It seems that after some initial problems, the Large Hadron Collider (LHC) at CERN is now fully operational. Says CERN:
Geneva, 30 March 2010. Beams collided at 7 TeV in the LHC at 13:06 CEST, marking the start of the LHC research programme. Particle physicists around the world are looking forward to a potentially rich harvest of new physics as the LHC begins its first long run at an energy three and a half times higher than previously achieved at a particle accelerator.
“It’s a great day to be a particle physicist,” said CERN1 Director General Rolf Heuer. “A lot of people have waited a long time for this moment, but their patience and dedication is starting to pay dividends.”
“With these record-shattering collision energies, the LHC experiments are propelled into a vast region to explore, and the hunt begins for dark matter, new forces, new dimensions and the Higgs boson,” said ATLAS collaboration spokesperson, Fabiola Gianotti. “The fact that the experiments have published papers already on the basis of last year’s data bodes very well for this first physics run.”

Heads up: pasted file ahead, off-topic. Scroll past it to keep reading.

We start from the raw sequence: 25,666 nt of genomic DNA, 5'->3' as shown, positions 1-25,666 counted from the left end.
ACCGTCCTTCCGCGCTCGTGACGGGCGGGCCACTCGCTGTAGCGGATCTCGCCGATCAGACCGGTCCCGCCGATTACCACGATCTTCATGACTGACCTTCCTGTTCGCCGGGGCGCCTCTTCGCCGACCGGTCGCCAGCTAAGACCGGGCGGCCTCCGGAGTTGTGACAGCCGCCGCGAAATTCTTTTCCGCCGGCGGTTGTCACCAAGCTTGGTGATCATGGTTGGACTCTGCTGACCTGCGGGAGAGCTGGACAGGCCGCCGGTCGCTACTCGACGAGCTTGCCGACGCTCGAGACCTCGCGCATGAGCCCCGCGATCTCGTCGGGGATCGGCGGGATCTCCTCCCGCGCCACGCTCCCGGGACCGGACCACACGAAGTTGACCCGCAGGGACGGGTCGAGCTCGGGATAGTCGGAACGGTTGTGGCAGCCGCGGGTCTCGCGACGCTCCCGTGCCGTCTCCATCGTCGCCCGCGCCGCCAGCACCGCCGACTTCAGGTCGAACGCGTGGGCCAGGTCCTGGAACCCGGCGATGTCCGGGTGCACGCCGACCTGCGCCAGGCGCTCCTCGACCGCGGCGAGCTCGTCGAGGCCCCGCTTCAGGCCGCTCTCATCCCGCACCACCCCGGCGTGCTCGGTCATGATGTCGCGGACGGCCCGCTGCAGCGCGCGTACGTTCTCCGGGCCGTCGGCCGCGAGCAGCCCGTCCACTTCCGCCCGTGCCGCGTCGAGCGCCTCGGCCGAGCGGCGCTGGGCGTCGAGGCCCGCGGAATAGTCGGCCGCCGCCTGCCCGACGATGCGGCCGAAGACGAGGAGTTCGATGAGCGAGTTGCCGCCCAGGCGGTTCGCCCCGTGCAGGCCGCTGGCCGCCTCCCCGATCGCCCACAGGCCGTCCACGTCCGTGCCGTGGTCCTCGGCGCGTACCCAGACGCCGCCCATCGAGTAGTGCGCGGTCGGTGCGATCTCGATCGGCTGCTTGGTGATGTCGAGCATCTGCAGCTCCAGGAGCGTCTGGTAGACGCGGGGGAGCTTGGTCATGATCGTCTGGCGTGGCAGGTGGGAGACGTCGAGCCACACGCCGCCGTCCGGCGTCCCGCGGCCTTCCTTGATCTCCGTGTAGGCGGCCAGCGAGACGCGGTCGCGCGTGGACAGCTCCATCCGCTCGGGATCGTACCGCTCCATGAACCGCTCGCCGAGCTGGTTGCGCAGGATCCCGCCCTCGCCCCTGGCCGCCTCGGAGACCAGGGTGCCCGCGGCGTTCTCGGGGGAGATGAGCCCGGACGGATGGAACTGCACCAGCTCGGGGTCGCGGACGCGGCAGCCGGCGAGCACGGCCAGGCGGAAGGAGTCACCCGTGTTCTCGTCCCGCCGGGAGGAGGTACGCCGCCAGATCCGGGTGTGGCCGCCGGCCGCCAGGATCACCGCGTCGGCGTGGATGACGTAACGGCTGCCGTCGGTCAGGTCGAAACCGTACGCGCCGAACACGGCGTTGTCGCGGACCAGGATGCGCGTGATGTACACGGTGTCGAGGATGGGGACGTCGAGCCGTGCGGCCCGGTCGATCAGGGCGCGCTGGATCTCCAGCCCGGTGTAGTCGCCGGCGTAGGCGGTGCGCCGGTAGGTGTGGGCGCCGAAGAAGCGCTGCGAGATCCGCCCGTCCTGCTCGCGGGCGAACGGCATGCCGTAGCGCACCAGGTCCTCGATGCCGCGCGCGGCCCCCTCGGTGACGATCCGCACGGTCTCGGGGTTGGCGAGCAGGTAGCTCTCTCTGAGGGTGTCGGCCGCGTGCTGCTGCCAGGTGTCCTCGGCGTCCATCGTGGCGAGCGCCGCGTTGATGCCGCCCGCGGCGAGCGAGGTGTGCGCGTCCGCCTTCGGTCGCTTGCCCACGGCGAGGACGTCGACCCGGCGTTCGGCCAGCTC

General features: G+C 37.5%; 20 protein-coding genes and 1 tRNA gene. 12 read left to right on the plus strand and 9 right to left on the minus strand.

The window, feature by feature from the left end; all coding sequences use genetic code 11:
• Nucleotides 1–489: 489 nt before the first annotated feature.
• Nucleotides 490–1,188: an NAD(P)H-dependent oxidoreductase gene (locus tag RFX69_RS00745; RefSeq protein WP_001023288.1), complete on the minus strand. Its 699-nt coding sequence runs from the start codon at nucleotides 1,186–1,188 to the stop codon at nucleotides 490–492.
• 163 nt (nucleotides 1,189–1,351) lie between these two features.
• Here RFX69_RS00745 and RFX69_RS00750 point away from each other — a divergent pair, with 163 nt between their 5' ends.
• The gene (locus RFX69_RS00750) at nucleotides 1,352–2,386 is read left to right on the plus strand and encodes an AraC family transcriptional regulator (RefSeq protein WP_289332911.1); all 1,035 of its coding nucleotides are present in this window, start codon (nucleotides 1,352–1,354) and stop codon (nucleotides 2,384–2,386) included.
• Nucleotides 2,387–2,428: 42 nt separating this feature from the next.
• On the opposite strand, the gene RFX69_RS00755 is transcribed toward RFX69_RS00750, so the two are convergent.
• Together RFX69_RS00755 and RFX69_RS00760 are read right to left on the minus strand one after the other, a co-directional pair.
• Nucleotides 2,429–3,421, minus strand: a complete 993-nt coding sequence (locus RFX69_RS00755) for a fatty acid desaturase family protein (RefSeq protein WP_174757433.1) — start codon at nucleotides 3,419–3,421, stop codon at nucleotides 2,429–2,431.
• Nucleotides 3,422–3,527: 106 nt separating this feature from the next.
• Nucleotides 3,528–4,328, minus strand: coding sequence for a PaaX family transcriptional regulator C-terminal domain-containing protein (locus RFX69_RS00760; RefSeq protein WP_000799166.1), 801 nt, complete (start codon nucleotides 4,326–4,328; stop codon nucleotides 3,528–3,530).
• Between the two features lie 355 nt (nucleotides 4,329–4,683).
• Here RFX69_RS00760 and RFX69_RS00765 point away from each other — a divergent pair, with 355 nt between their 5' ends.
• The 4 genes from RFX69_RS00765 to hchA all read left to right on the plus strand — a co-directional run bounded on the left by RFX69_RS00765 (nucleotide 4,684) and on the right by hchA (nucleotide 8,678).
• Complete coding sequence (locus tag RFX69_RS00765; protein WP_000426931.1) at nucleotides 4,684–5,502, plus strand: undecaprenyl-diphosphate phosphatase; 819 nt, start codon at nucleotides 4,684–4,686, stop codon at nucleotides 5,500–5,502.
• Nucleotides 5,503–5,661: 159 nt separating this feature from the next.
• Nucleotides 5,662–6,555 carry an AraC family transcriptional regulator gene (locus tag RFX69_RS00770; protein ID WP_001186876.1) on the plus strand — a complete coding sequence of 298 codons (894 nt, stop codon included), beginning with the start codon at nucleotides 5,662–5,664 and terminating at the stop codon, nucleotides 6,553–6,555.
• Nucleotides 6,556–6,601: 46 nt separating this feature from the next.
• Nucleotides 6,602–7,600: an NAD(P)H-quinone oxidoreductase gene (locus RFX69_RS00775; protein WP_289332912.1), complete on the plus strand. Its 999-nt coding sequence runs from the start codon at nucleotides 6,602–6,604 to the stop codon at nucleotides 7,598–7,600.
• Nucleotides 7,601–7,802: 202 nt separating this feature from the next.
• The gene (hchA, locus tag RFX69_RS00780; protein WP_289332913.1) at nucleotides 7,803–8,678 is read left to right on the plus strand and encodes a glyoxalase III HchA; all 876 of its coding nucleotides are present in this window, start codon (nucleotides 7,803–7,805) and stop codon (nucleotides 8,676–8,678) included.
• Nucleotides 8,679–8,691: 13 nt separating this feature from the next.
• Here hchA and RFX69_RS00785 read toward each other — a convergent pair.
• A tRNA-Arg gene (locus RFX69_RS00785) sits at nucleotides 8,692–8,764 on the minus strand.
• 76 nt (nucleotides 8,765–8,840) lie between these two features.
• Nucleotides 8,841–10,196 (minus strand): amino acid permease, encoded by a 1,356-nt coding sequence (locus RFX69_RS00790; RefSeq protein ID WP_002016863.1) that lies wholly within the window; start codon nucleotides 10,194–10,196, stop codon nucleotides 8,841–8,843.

The LHC will run for 18 to 24 months. During that time it will gather data that help make significant advances in physics. The LHC will then be shutdown for routine maintenance, and to complete the repairs and consolidation work needed to reach the LHC’s design energy of 14 TeV following the incident of 19 September 2008.
e effort,” said Heuer. “By starting with a long run and concentrating preparations for 14 TeV collisions into a single shutdown, we’re increasing the overall running time over the next three years, making up for lost time and giving the experiments the chance to make their mark.”
Full press release here.